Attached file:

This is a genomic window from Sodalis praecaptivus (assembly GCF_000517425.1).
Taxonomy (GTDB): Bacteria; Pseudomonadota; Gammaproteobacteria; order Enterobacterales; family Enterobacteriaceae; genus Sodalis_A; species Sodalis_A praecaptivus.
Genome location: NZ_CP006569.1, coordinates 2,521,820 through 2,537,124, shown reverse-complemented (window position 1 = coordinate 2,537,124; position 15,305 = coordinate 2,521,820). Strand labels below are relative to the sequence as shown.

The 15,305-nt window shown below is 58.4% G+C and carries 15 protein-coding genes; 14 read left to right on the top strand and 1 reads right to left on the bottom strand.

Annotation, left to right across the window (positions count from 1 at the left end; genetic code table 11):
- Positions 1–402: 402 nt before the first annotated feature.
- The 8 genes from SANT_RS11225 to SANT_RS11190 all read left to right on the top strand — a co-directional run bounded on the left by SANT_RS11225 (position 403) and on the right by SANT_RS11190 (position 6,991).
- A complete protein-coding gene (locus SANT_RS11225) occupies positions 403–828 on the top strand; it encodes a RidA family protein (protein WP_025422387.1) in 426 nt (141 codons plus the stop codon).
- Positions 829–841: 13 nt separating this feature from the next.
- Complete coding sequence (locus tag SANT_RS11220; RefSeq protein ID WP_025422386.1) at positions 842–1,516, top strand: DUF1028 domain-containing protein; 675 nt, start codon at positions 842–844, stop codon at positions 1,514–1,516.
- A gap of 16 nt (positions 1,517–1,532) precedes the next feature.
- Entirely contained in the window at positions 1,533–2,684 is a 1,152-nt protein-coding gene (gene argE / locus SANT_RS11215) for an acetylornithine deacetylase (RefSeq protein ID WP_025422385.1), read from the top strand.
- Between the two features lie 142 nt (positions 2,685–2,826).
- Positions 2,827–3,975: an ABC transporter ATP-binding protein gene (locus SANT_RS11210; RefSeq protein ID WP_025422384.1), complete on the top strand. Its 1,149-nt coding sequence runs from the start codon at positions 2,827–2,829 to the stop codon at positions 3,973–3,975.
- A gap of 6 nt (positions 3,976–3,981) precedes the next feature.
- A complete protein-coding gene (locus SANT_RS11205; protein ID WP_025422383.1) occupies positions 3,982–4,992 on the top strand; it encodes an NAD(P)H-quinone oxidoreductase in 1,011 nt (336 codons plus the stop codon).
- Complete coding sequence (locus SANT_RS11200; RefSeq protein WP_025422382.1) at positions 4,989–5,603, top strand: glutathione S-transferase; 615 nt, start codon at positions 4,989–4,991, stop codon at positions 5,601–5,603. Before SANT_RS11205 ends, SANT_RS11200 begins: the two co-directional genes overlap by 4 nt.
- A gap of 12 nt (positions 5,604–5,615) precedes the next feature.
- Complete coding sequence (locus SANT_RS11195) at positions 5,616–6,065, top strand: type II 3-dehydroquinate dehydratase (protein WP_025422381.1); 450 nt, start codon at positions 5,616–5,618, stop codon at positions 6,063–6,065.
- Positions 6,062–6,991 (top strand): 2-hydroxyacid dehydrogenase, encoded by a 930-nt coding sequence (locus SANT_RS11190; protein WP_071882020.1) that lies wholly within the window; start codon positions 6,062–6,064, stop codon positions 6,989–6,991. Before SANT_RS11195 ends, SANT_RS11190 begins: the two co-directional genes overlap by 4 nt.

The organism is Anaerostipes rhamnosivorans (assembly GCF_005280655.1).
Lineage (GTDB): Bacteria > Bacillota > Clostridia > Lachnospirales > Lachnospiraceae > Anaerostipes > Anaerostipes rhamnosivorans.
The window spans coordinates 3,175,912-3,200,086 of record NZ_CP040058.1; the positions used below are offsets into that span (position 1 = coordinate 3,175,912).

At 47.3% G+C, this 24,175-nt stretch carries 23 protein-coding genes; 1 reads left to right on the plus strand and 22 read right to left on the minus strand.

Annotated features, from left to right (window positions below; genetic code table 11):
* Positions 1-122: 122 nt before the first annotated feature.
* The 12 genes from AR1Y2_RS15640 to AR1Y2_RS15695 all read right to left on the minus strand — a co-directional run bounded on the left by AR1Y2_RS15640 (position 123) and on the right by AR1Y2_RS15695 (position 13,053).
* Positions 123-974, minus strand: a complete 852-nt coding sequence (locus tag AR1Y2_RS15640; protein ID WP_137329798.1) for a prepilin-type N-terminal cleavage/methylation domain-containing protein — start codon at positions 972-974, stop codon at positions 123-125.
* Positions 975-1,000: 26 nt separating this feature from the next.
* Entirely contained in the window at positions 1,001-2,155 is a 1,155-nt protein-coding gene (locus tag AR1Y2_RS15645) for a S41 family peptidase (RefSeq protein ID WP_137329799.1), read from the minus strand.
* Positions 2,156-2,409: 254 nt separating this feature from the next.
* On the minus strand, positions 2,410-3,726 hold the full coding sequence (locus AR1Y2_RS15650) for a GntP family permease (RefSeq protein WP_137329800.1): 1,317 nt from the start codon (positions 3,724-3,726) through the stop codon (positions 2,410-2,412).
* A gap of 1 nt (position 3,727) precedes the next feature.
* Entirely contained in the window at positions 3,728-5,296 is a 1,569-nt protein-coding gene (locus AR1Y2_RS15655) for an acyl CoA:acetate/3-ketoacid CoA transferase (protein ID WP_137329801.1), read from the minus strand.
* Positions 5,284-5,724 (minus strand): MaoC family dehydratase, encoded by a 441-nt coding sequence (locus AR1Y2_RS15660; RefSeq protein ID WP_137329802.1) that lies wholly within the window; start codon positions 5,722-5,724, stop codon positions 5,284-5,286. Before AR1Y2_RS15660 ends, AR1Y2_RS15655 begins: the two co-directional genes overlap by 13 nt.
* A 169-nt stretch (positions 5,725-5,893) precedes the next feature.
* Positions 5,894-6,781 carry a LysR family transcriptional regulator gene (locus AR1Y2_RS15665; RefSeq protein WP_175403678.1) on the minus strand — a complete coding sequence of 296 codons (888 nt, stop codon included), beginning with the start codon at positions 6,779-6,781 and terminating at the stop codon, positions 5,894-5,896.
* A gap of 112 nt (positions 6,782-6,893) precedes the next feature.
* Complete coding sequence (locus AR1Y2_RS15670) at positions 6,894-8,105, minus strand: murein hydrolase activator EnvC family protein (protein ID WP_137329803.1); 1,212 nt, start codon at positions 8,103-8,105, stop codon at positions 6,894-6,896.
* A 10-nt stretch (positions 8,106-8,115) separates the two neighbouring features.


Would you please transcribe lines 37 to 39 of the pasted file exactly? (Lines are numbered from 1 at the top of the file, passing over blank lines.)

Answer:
* Positions 5,894-6,781 carry a LysR family transcriptional regulator gene (locus AR1Y2_RS15665; RefSeq protein WP_175403678.1) on the minus strand — a complete coding sequence of 296 codons (888 nt, stop codon included), beginning with the start codon at positions 6,779-6,781 and terminating at the stop codon, positions 5,894-5,896.
* A gap of 112 nt (positions 6,782-6,893) precedes the next feature.
* Complete coding sequence (locus AR1Y2_RS15670) at positions 6,894-8,105, minus strand: murein hydrolase activator EnvC family protein (protein ID WP_137329803.1); 1,212 nt, start codon at positions 8,103-8,105, stop codon at positions 6,894-6,896.